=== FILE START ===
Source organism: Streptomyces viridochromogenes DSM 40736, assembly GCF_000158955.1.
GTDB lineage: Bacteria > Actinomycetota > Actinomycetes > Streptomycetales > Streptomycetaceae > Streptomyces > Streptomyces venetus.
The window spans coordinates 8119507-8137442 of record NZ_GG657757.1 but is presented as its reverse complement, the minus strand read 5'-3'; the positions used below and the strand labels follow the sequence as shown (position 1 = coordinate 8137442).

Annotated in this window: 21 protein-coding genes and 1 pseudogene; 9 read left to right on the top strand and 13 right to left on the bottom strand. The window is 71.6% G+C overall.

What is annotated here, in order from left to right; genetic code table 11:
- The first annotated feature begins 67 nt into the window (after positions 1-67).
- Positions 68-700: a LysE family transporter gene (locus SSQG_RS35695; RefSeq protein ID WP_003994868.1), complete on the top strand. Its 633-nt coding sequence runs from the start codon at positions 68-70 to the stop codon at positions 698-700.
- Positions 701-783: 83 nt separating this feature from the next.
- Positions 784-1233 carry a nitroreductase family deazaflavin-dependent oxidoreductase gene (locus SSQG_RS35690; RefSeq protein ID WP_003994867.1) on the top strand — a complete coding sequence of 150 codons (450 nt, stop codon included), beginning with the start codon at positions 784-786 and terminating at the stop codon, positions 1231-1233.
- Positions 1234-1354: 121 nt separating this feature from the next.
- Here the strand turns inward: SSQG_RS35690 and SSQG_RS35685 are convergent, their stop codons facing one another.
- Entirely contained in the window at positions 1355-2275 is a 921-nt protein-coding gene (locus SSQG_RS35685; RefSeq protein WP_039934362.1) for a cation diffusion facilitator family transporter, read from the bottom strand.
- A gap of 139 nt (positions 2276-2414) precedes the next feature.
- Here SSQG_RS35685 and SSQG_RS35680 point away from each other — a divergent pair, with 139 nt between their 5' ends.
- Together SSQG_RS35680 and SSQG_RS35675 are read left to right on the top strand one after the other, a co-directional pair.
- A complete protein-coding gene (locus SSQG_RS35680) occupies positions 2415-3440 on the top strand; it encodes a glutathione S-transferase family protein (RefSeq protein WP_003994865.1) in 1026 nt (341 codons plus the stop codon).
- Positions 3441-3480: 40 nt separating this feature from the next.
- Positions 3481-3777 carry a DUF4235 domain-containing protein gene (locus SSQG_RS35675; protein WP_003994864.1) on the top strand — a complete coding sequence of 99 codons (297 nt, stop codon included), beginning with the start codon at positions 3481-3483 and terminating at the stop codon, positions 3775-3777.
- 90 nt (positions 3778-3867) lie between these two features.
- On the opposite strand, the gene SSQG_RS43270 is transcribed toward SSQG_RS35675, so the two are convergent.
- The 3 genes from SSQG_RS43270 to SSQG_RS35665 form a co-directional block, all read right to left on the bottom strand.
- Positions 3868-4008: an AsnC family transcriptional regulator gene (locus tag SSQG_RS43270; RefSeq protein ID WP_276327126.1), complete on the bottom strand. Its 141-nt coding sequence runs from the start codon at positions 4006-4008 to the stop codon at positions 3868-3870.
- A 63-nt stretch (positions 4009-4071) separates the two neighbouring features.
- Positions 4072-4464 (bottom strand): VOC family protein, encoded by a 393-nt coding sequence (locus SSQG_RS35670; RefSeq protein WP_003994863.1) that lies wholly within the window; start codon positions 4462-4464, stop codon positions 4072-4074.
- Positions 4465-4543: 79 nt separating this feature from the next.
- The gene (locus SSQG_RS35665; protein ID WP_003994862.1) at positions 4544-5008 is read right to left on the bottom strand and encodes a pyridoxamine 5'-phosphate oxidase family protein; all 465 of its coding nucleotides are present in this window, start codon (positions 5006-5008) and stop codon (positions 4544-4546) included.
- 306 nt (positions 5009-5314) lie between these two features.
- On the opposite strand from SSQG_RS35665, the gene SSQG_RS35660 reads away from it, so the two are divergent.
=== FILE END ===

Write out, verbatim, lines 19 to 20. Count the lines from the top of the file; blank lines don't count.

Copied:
- 90 nt (positions 3778-3867) lie between these two features.
- On the opposite strand, the gene SSQG_RS43270 is transcribed toward SSQG_RS35675, so the two are convergent.